Because Mary wasn’t in her home. The gift she brought wasn’t in the other room just waiting to picked up from the shelf.
No, what Mary did was intentional. Deliberate. Thought out and costed out. She was fully aware of what she did. Were her actions filled with emotion? Without question. But her emotion came from dwelling in the overwhelming greatness of what it meant to be in the presence of Jesus. To have her life so filled with Him that everything else became meaningless in comparison.
And so she came, flask in hand.
She carried it with great care because its value was immense. Judas assesses its value at “300 denarii” – almost a full year’s wages :5. This vessel carried her hopes for the future. It represented all she had done and all she hoped to do.
But when she got to Jesus, SHE LET GO. (breaking jar)
And she broke this vessel and used this perfume to anoint the feet of Jesus. Breaking her most precious possession. Pouring it over Jesus’ head and pouring it onto His feet. Matthew and Mark tell us that, “Mary took a pound of ointment of spikenard, very costly, and poured the ointment on Jesus’ head”. :3 while John tells us, she, “anointed the feet of Jesus.”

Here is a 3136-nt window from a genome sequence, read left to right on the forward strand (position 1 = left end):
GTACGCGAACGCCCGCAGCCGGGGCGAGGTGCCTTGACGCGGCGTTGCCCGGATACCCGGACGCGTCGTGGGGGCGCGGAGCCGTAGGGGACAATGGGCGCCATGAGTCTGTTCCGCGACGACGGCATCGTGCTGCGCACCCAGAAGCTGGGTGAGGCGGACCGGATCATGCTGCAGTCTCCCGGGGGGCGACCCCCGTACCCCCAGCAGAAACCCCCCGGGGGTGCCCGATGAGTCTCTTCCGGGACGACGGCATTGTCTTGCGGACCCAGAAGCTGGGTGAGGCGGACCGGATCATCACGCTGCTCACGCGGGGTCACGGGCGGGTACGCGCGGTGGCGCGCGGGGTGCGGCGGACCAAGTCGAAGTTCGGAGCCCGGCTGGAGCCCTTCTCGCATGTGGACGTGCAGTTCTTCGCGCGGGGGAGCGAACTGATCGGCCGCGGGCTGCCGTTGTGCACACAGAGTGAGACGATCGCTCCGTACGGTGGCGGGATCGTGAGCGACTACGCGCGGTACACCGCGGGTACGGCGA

Anointing Him. Bowing to Him. Falling at His feet. Because she realized as we need to, that if Jesus doesn’t have our treasure, He doesn’t fully have us.
I find it interesting that Matthew and Mark tell us the account in slightly different ways than John. It’s not because there’s a discrepancy in their stories but because they want to shine a different lens on their stories.
Matthew presents Jesus as King – God’s Anointed, His Mighty One who is worthy of all our worship. Mary’s treasure anointing a far greater treasure. Anointing this king’s head, as her proclamation that God’s King is her King.